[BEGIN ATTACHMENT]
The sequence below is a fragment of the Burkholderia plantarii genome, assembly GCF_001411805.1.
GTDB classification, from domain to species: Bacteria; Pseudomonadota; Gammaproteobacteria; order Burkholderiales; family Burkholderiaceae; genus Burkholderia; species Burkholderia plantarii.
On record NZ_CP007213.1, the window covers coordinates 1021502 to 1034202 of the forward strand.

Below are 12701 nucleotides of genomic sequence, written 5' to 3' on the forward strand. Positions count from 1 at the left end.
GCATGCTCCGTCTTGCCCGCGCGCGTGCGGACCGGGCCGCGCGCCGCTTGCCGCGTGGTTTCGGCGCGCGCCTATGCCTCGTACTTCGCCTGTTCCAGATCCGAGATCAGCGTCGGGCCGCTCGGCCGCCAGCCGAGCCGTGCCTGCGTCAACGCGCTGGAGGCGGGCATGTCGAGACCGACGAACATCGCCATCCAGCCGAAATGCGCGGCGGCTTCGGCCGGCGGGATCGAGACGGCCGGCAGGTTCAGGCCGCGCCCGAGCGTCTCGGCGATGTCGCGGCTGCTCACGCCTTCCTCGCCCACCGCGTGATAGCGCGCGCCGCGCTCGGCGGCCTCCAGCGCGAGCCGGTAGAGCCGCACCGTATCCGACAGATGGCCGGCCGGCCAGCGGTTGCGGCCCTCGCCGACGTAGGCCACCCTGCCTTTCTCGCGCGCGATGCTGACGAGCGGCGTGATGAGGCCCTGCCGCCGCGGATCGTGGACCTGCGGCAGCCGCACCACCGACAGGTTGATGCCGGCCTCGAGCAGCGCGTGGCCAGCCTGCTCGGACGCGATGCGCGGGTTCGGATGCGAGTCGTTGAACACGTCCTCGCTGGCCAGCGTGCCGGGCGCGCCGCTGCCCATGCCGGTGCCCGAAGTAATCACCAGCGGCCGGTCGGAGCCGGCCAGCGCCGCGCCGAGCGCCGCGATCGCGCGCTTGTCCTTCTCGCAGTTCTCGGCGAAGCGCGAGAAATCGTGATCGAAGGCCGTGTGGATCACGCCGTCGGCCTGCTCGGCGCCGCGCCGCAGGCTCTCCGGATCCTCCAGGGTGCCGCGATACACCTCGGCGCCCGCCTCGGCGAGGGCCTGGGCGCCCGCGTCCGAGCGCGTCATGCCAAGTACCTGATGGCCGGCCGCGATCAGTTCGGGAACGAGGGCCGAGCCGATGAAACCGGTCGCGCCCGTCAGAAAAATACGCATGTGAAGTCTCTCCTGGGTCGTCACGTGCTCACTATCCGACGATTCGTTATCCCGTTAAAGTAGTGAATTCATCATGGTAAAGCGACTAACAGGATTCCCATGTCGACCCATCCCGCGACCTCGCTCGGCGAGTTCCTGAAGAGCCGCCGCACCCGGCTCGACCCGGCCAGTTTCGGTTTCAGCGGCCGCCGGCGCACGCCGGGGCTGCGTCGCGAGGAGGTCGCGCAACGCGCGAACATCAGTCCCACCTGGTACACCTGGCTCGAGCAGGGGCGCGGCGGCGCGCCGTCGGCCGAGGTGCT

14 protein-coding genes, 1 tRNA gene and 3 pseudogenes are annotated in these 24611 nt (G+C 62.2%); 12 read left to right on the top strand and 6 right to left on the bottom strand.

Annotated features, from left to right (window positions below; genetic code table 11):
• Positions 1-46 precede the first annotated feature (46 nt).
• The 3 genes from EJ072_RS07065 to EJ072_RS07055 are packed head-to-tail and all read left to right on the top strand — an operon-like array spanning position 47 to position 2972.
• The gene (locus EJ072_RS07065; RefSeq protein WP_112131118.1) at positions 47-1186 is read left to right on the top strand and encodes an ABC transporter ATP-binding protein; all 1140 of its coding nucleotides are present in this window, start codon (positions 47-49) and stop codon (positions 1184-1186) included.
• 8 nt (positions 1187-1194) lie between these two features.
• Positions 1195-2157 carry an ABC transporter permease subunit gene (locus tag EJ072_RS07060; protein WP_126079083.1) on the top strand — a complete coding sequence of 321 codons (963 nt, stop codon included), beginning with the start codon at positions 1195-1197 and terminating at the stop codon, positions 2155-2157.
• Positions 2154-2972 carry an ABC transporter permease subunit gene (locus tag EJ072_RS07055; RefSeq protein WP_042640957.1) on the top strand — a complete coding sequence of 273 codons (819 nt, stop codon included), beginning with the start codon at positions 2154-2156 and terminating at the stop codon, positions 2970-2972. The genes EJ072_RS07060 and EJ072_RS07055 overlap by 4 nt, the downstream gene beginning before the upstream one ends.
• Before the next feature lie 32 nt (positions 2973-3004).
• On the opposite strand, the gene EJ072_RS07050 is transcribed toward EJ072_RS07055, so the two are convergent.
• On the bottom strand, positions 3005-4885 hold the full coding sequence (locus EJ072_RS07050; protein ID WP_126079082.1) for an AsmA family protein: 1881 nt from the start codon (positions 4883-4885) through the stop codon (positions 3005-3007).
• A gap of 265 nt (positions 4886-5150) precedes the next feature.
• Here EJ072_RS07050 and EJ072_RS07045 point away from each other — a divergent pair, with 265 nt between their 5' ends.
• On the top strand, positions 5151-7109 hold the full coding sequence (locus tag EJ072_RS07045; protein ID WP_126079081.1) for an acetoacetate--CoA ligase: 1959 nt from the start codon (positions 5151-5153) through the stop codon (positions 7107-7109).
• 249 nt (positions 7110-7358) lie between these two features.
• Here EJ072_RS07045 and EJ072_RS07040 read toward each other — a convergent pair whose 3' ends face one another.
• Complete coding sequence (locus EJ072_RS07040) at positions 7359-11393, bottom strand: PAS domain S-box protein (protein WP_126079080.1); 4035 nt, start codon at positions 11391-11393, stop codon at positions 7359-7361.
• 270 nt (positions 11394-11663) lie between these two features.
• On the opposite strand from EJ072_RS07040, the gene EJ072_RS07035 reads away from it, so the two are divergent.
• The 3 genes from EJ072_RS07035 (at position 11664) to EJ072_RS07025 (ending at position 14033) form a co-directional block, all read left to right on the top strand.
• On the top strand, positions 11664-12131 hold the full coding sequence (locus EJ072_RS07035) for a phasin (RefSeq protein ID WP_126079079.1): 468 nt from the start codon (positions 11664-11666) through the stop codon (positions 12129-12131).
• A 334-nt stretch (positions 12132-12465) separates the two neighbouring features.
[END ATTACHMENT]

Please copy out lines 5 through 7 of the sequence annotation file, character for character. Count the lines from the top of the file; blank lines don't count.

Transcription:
GCATGCTCCGTCTTGCCCGCGCGCGTGCGGACCGGGCCGCGCGCCGCTTGCCGCGTGGTTTCGGCGCGCGCCTATGCCTCGTACTTCGCCTGTTCCAGATCCGAGATCAGCGTCGGGCCGCTCGGCCGCCAGCCGAGCCGTGCCTGCGTCAACGCGCTGGAGGCGGGCATGTCGAGACCGACGAACATCGCCATCCAGCCGAAATGCGCGGCGGCTTCGGCCGGCGGGATCGAGACGGCCGGCAGGTTCAGGCCGCGCCCGAGCGTCTCGGCGATGTCGCGGCTGCTCACGCCTTCCTCGCCCACCGCGTGATAGCGCGCGCCGCGCTCGGCGGCCTCCAGCGCGAGCCGGTAGAGCCGCACCGTATCCGACAGATGGCCGGCCGGCCAGCGGTTGCGGCCCTCGCCGACGTAGGCCACCCTGCCTTTCTCGCGCGCGATGCTGACGAGCGGCGTGATGAGGCCCTGCCGCCGCGGATCGTGGACCTGCGGCAGCCGCACCACCGACAGGTTGATGCCGGCCTCGAGCAGCGCGTGGCCAGCCTGCTCGGACGCGATGCGCGGGTTCGGATGCGAGTCGTTGAACACGTCCTCGCTGGCCAGCGTGCCGGGCGCGCCGCTGCCCATGCCGGTGCCCGAAGTAATCACCAGCGGCCGGTCGGAGCCGGCCAGCGCCGCGCCGAGCGCCGCGATCGCGCGCTTGTCCTTCTCGCAGTTCTCGGCGAAGCGCGAGAAATCGTGATCGAAGGCCGTGTGGATCACGCCGTCGGCCTGCTCGGCGCCGCGCCGCAGGCTCTCCGGATCCTCCAGGGTGCCGCGATACACCTCGGCGCCCGCCTCGGCGAGGGCCTGGGCGCCCGCGTCCGAGCGCGTCATGCCAAGTACCTGATGGCCGGCCGCGATCAGTTCGGGAACGAGGGCCGAGCCGATGAAACCGGTCGCGCCCGTCAGAAAAATACGCATGTGAAGTCTCTCCTGGGTCGTCACGTGCTCACTATCCGACGATTCGTTATCCCGTTAAAGTAGTGAATTCATCATGGTAAAGCGACTAACAGGATTCCCATGTCGACCCATCCCGCGACCTCGCTCGGCGAGTTCCTGAAGAGCCGCCGCACCCGGCTCGACCCGGCCAGTTTCGGTTTCAGCGGCCGCCGGCGCACGCCGGGGCTGCGTCGCGAGGAGGTCGCGCAACGCGCGAACATCAGTCCCACCTGGTACACCTGGCTCGAGCAGGGGCGCGGCGGCGCGCCGTCGGCCGAGGTGCT

14 protein-coding genes, 1 tRNA gene and 3 pseudogenes are annotated in these 24611 nt (G+C 62.2%); 12 read left to right on the top strand and 6 right to left on the bottom strand.

Annotated features, from left to right (window positions below; genetic code table 11):